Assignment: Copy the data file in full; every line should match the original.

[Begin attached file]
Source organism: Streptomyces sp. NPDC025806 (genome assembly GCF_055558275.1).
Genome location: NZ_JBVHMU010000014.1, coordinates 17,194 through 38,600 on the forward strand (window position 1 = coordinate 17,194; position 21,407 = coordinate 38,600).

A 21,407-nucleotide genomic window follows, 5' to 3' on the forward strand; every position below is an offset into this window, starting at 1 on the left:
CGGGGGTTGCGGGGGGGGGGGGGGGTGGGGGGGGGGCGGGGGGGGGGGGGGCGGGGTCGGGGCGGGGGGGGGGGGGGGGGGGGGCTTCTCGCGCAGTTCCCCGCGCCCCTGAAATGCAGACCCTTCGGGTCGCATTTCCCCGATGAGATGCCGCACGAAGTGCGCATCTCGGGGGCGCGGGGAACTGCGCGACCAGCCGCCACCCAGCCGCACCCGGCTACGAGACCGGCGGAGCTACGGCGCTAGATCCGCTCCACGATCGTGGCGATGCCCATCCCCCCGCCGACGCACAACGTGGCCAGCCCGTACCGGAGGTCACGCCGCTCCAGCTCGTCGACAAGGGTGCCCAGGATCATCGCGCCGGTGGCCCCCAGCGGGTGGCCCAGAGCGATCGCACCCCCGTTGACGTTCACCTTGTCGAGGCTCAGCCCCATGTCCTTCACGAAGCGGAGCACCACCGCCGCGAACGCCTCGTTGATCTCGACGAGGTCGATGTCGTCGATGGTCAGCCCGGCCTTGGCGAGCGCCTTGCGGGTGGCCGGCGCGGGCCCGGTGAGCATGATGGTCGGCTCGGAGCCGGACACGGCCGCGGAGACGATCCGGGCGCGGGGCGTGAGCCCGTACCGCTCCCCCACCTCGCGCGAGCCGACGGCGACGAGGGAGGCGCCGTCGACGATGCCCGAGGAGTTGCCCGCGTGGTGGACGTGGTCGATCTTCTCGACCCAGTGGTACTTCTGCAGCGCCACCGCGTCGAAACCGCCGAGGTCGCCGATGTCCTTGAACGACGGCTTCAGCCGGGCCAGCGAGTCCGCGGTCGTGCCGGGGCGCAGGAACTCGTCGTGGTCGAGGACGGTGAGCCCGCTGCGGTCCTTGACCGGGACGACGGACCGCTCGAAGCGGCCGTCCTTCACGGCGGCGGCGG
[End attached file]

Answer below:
Source organism: Streptomyces sp. NPDC025806 (genome assembly GCF_055558275.1).
Genome location: NZ_JBVHMU010000014.1, coordinates 17,194 through 38,600 on the forward strand (window position 1 = coordinate 17,194; position 21,407 = coordinate 38,600).

A 21,407-nucleotide genomic window follows, 5' to 3' on the forward strand; every position below is an offset into this window, starting at 1 on the left:
CGGGGGTTGCGGGGGGGGGGGGGGGTGGGGGGGGGGCGGGGGGGGGGGGGGCGGGGTCGGGGCGGGGGGGGGGGGGGGGGGGGGCTTCTCGCGCAGTTCCCCGCGCCCCTGAAATGCAGACCCTTCGGGTCGCATTTCCCCGATGAGATGCCGCACGAAGTGCGCATCTCGGGGGCGCGGGGAACTGCGCGACCAGCCGCCACCCAGCCGCACCCGGCTACGAGACCGGCGGAGCTACGGCGCTAGATCCGCTCCACGATCGTGGCGATGCCCATCCCCCCGCCGACGCACAACGTGGCCAGCCCGTACCGGAGGTCACGCCGCTCCAGCTCGTCGACAAGGGTGCCCAGGATCATCGCGCCGGTGGCCCCCAGCGGGTGGCCCAGAGCGATCGCACCCCCGTTGACGTTCACCTTGTCGAGGCTCAGCCCCATGTCCTTCACGAAGCGGAGCACCACCGCCGCGAACGCCTCGTTGATCTCGACGAGGTCGATGTCGTCGATGGTCAGCCCGGCCTTGGCGAGCGCCTTGCGGGTGGCCGGCGCGGGCCCGGTGAGCATGATGGTCGGCTCGGAGCCGGACACGGCCGCGGAGACGATCCGGGCGCGGGGCGTGAGCCCGTACCGCTCCCCCACCTCGCGCGAGCCGACGGCGACGAGGGAGGCGCCGTCGACGATGCCCGAGGAGTTGCCCGCGTGGTGGACGTGGTCGATCTTCTCGACCCAGTGGTACTTCTGCAGCGCCACCGCGTCGAAACCGCCGAGGTCGCCGATGTCCTTGAACGACGGCTTCAGCCGGGCCAGCGAGTCCGCGGTCGTGCCGGGGCGCAGGAACTCGTCGTGGTCGAGGACGGTGAGCCCGCTGCGGTCCTTGACCGGGACGACGGACCGCTCGAAGCGGCCGTCCTTCACGGCGGCGGCGG